MathTeXEngine.jl is a package that renders many LaTeXStrings without requiring a $\LaTeX$ compiler. The package uses the fonts Computer Modern and New Computer Modern. They're included with the MathTeXEngine package, and you can find them in your julia folder in packages/MathTeXEngine/.../assets/fonts. You should make sure these have been copied to your system's font directories before running Luxor and writing $\LaTeX$ strings.

using Luxor
using MathTeXEngine
path_svg = "latexexample.svg"
Drawing(600, 400, path_svg)
t₁ = L"e^{i\pi} + 1 = 0"
t₂ = L"e^x = \sum^\infty_{n=0} \frac{x^n}{n!} = \lim_{n\to\infty}(1+\frac{x}{n})^n"
t₃ = L"\cos(\theta)"

text(t₁, Point(0, -100), halign=:center, valign=:baseline, angle=0)
text(t₂, Point(0, -20), halign=:center, valign=:top, angle=0)

line(Point(0, 132), Point(50, 132), action = :stroke)
line(Point(0, 132), Point(50cos(π/4), 132 - 50sin(π/4)), action = :stroke)

text(t₃, Point(0, 120), halign = :left, valign = :baseline, angle = -π/4, rotationfixed = false)



The string macros in the LaTeXStrings.jl package allow you to enter LaTeX equations without having to escape backslashes and dollar signs (and they'll add the dollar signs for you if you omit them).

Notes on fonts

Fonts are loaded when you first start using Luxor/Cairo in a Julia session. This partly explains why starting a Luxor/Cairo session can take a few seconds.

On macOS, the fontname required by the Toy API's fontface should be the PostScript name of a currently activated font. You can find this out using, for example, the FontBook application.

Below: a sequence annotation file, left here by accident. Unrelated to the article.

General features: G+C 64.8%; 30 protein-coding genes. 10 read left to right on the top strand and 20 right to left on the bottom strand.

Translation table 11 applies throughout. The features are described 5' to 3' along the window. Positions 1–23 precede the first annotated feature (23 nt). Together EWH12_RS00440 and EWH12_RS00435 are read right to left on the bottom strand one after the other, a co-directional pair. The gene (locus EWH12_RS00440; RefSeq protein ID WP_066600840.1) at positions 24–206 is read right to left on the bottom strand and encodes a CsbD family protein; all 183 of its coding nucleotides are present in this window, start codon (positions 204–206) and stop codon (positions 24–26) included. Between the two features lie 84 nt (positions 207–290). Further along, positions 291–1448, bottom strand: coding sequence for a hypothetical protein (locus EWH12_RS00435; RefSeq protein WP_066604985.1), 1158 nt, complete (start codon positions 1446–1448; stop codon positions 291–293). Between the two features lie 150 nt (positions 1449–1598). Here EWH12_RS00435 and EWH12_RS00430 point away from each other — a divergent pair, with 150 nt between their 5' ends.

On macOS, a list of currently activated fonts can be found (after a while) with the shell command:

system_profiler SPFontsDataType

Fonts currently activated by a Font Manager can be found and used by the Toy API but not by the Pro API (at least on my macOS computer currently).

On macOS, you can obtain a list of fonts that fontconfig considers are installed and available for use (via the Pro Text API with setfont) using the shell command:

fc-list | cut -f 2 -d ":"

although typically this lists only those fonts in /System/Library/Fonts and /Library/Fonts, and not ~/Library/Fonts.

(There is a Julia interface to fontconfig at Fontconfig.jl. See also FreeTypeAbstraction.jl)

In the Pro API, the default font is Times Roman (on macOS). In the Toy API, the default font is Helvetica (on macOS).

One difference between settext and text (on macOS) is that many more missing Unicode glyphs are automatically substituted by other fonts when you use the former.

Cairo.jl (and hence Luxor.jl) doesn't support emoji currently. 😢

Text is rasterized (converted from outlines to pixels) only when you output to the PNG format. For SVG formats, text is converted to outlines (curves and lines). For PDF and EPS formats, the fonts you use are stored inside the output file ("embedded"), and the text is displayed using that font only when the file is viewed.